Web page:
Would that we could all turn around a bad string of luck by firing someone.
This person doesn’t have to be on the payroll. Just some guy in your orbit who is not helping you maximize your potential. You thought you’d be retired at 40 and deliriously happy all the time. You’re not. That has to be someone’s fault. Maybe it’s your friend Bill’s.
Invite Bill over for a coffee and let him know these things aren’t anyone’s fault, but you’re headed in a different direction. Organizationally. Tell him you’ll always admire him and that it is an honour to have him in your life. While you’re still waving at him as he pulls out of your driveway, delete him from your contacts.
Now you have to go out in a panic to hire a new friend. You can’t be friendless for too long. People would talk.
Most friends are taken. So you just grab the first friend you can find. He knows you’re in trouble, so he’s able to overcharge you – you’ll be driving him to work and back every day. But this new friend has a lot of high-level friendship experience. You’re pretty sure he’s the one who will turn your life around and make you a champion.
It makes about as much sense in sports as it does in real life.
To believe that firing the coach will turn your fortunes is to suggest that coaches have a determinative role in performance. So determinative that they are not only able to make a bad team good, but to make a good one bad.
No player has that much power. Auston Matthews cannot make the Maple Leafs bad. The most he can do is make them a little less good.
If a head coach can do that, he is the most important person in the franchise. If so, why do teams churn through so many of them? And having failed in one place, why are most hired again elsewhere?
What about the players? If a guy has always been good, should he not also be good this year? If he shows up and shlumpfs around the rink for the first month of the season, should the question everyone’s asking not be, ‘What’s up with you?’ Instead, it’s become ‘How is the coach to blame for you being this way?’
There is something to losing the room. God knows we’ve all mentally quit on a bad boss at some point in our careers. But you don’t need to be Esther Perel to stay on the good side of professional hockey players. They’re as passive as cattle.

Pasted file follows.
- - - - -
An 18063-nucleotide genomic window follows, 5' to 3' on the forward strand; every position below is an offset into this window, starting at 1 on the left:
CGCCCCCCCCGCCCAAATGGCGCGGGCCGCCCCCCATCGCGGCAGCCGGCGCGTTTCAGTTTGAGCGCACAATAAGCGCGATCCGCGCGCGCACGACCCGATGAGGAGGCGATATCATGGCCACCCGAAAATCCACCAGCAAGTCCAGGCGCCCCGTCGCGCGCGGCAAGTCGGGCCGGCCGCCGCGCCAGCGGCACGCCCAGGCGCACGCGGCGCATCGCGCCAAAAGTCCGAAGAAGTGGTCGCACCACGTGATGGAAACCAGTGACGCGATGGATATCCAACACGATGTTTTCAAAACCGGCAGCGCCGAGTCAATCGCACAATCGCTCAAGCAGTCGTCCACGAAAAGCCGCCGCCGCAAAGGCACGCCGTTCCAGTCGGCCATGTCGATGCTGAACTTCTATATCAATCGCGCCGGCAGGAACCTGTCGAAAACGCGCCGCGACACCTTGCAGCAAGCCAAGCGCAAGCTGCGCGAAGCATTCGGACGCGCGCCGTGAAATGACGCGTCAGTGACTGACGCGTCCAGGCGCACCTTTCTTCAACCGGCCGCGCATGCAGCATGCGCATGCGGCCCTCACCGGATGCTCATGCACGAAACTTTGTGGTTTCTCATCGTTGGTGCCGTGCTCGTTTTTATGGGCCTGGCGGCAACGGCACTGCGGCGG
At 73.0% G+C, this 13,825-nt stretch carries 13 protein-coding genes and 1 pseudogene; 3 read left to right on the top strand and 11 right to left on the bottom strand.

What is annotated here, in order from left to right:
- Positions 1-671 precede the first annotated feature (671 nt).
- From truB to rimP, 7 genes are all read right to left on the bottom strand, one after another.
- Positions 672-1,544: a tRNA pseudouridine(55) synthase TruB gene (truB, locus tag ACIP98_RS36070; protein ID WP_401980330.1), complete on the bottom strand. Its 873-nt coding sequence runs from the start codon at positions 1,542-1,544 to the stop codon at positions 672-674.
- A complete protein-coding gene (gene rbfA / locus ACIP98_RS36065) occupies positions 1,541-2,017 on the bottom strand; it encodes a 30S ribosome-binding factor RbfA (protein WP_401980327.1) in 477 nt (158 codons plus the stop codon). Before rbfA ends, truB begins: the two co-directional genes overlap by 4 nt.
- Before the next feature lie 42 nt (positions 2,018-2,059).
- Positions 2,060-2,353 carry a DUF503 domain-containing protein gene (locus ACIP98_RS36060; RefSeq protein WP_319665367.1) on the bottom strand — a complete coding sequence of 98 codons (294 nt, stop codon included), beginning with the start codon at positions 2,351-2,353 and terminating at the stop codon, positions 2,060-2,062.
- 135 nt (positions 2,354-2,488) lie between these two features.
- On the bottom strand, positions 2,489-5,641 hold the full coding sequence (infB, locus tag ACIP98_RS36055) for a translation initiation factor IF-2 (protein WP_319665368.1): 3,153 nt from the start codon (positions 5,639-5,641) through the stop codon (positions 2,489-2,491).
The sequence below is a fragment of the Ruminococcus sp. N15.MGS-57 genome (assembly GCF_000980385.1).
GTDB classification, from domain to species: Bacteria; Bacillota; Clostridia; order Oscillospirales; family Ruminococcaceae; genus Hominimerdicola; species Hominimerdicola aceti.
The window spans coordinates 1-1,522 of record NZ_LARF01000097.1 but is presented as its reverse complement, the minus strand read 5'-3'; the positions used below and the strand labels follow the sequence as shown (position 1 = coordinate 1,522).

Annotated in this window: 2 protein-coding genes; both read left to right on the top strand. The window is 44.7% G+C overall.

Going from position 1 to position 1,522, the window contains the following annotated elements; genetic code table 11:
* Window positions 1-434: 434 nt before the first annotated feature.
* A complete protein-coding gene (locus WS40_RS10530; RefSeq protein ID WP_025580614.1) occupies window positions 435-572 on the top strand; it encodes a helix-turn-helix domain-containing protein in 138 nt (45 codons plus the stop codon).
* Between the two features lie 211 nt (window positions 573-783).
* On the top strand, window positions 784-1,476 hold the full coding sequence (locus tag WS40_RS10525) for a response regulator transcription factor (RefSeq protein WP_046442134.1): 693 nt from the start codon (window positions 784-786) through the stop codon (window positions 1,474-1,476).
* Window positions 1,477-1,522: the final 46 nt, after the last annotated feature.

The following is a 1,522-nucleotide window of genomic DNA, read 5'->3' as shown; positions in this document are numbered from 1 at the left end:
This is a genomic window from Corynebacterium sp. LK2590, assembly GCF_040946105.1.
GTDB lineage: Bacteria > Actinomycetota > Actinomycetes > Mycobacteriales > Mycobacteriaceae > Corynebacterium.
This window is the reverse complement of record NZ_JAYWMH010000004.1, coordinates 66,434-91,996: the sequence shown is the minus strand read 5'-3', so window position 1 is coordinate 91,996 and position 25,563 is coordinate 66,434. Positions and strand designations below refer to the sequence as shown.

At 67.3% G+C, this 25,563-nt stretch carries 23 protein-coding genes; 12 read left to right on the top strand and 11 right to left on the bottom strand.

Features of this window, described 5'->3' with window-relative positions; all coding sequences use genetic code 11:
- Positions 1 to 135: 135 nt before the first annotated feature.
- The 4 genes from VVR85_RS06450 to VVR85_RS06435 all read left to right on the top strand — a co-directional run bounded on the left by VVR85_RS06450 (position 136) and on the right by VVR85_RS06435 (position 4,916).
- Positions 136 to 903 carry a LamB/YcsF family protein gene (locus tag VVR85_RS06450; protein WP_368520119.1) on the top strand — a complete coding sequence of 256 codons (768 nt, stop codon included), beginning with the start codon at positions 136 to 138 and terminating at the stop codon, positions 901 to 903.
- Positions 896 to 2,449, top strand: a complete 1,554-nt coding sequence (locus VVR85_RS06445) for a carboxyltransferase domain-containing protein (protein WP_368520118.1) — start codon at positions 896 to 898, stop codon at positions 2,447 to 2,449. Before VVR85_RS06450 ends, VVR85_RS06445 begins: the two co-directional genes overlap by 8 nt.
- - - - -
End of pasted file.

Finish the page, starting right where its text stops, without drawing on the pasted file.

As management, if you’ve hired the sort of guy who loses rooms maybe the correct person to fire is yourselves. But complete organizational decapitations are rare. Once you do that, people start talking about firing the owner.
This strange dance – entire team is bad, one person absorbs all the blame – is so familiar we assume it must work. It doesn’t. They’ve run the statistical analysis in all leagues over and over again. What you tend to get is a small bump in performance – so a bad team becomes slightly less bad, but not good. Firing the coach doesn’t solve anything. It just puts the problem off to another day. Which is something, I suppose.
The Edmonton Oilers are getting that small bump right now.
They’ve sleepwalked through the start of the season. The goaltending was especially atrocious, but every part of the team was poor. The Oilers were so far below their own expectations that they could only have been worse if they’d started skipping games.
The best reason to fire the coach is to change the narrative temperature. If the fans are chewing off your leg, throw them a bone. Something they can yell at each other about instead of you.
Edmonton head coach Jay Woodcroft is a human bar argument. On the one hand, he has the best winning percentage in Oilers history. On the other, he turns goalies into pumpkins. Discuss.
Given what he achieved in Edmonton (nothing that mattered), you could argue that Woodcroft has earned all the millions he was paid this past week. Just as everyone was starting to think about turning on the Oilers’ big stars for becoming deflated Macy’s Day Parade inflatables, he gave them something else to talk about.
There is a rhythm to a coach firing the Oilers could depend on. Before he goes, everyone wants him gone. After he’s gone, everyone thinks you were too hasty. That’s a week of sports-radio chatter right there.
The media bore of most coaches eventually. So they tend to cheerlead a new guy in the hopes of making a friend. If the new guy doesn’t want to be friends, he’ll pay for that later. But for the first little bit, he’s fine either way. He gets at least a season’s worth of slack.
After a few days sifting, the story usually becomes ‘the old guy was better than people said, and the new guy might be better still.’
He’s probably not. He’s got the same team with the same problems and the same crap goalies and the same tired stars. But it’s no fun to start talking about that now. Save some bullets for next year.
It is a pattern as familiar as the swallows returning to Capistrano. It is the big red button every GM can press any time he wants. But he can only press it once, maybe twice, before the guy above him in the org chart presses his own big red button.
Woodcroft was fired right after winning a game. The new coach, Kris Knoblauch, has won two games since. So I guess they’re good again?
They’re not, but that doesn’t matter. When the Oilers flop out of the playoffs again, we’ll start the conversation about coaching from zero. All the pressure that had built up over three seasons under Woodcroft has been relieved. The wheel is turning once again.
This works the same everywhere, and the same way with sports teams as individuals. You don’t change your circumstances by changing other people. If you want things to be fundamentally different, the only thing you can really change is yourself.